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Application: router

Router in front on GOV.UK to proxy to backend servers on the single domain

GitHub
router
Ownership
#navigation-and-presentation-govuk
Hosting
AWS, on the cache machine class
Category
Supporting apps
Rake tasks
Integration, Staging or ⚠️ Production ⚠️

README

This is a HTTP reverse proxy router built on top of triemux. It loads a routing table into memory from a MongoDB database and acts as a:

  • Reverse proxy, forwarding requests to and serving responses from multiple backend servers on a single domain.
  • Redirector, serving HTTP 301 and 302 redirects to new URLs.
  • Gone responder, serving HTTP 410 responses for resources that used to but no longer exist.

The sister project router-api provides a read/write interface to the underlying database and route reloading.

Technical documentation

Recommended reading: How to Write Go Code

You can use the GOV.UK Docker environment to run the application and its tests with all the necessary dependencies. Follow the usage instructions to get started.

Use GOV.UK Docker to run any commands that follow.

Running the test suite

You can run all tests by running:

make test

The trie and triemux sub-packages have unit tests and benchmarks written in Go’s own testing framework. To run them individually:

go test -bench=. ./trie ./triemux

The router itself doesn’t really benefit from having unit tests around individual functions. Instead it has a comprehensive set of integration tests to exercise it’s HTTP handling, error reporting, and performance.

go test ./integration_tests

Updating dependencies

This project uses Go Modules to vendor its dependencies. To update the dependencies:

go mod vendor

Updating the version of Go

Dependabot raises PR’s to update the dependencies for Router. This includes raising a PR when a new version of Go is available. However to update the version of Go, it’s necessary to do more than just merge this dependabot PR. Here are the steps:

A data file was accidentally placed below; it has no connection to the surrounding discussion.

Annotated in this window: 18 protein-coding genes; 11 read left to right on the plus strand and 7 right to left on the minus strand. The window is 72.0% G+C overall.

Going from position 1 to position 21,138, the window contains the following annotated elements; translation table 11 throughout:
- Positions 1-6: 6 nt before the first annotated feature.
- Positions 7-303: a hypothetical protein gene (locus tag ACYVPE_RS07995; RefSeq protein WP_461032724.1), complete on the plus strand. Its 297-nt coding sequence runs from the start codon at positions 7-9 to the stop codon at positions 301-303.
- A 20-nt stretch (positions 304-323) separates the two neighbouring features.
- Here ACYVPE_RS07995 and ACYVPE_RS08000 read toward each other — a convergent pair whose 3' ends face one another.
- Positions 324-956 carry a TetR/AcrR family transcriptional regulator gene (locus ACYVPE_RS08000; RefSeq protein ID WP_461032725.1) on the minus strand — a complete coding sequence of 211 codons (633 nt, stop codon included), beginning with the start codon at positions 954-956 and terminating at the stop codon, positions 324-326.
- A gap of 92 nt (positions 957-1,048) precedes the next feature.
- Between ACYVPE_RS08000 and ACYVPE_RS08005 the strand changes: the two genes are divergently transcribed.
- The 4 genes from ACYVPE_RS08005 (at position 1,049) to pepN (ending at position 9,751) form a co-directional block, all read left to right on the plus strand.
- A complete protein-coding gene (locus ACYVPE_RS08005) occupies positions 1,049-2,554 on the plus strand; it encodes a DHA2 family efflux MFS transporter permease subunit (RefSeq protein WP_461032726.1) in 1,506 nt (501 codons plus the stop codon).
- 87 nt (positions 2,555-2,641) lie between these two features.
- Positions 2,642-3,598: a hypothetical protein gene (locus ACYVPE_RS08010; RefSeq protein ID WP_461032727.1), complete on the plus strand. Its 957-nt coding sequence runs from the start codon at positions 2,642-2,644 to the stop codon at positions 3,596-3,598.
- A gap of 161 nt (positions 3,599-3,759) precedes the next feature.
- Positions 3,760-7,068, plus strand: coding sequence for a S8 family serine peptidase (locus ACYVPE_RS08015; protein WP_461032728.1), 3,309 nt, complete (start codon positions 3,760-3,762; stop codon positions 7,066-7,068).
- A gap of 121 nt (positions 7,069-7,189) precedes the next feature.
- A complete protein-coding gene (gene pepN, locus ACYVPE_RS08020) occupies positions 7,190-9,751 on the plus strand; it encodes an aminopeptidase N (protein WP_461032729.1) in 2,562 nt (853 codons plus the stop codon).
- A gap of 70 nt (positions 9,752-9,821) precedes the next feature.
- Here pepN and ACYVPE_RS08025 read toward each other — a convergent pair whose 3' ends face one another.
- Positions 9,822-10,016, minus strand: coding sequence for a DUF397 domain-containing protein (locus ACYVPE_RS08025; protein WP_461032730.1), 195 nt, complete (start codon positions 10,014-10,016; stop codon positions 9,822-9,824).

1. Install the new version of Go on the CI machines (See Why do we install Go on CI machines rather than Cache machines?). You do this via puppet. See here for an example PR. Once this PR has been approved and merged wait for puppet to run, or trigger a puppet run yourself as per the developer docs.
  2. Dependabot’s PR will modify the Go version in the Dockerfile, but you also need to update the version number in the file .go-version See here for an example PR.
  3. You will also have to update the Go version in go.mod. This will necessitate having Go installed on your local machine, changing the version number and running in terminal go mod tidy and go mod vendor in sequence to update correctly. See example pr. Also see Upgrading Go Modules.
  4. Before you merge this PR, put the branch onto staging and leave it there for a couple of weekdays. Check for anything unexpected in icinga and sentry.
  5. If you are confident that the version bump is safe for production, you can merge your PR and deploy it to production. It is best to do this at a quiet time of the day (such as 7am) to minimise any potential disruption.

Upgrading Go Modules

Sometimes modules will need to be manually upgraded after the above steps. This will satisfy dependencies that are old and do not use the go.mod file management system. Most likely you will see errors that require this when there is a failure to properly vendor go.mod due to an unsupported feature call in a dependency.

To do this, you’ll require GoLang installed on your machine.

  1. First, follow point 3 of the above guide for upgrating the version of Go.
  2. If you determine through test failures that a module will need to be upgraded, in terminal at the root of router type in the following: go get -u [repo-of-module] - For example: go get -u github.com/streadway/quantile
  3. Run go mod tidy and go mod vendor. Check for any errors and commit.

You may have to push your branch to see if this causes further errors on the Jenkins CI machines.

Why do we install Go on CI machines rather than Cache machines?

Router is built on CI machines; the artefact is then uploaded to S3 for use in deployment. In deployment, the artefact is retrieved from S3 and uploaded to the cache machines prior to a restart.

The updated version of golang is only uploaded to Jenkins and CI agents.

Further documentation

Licence

MIT License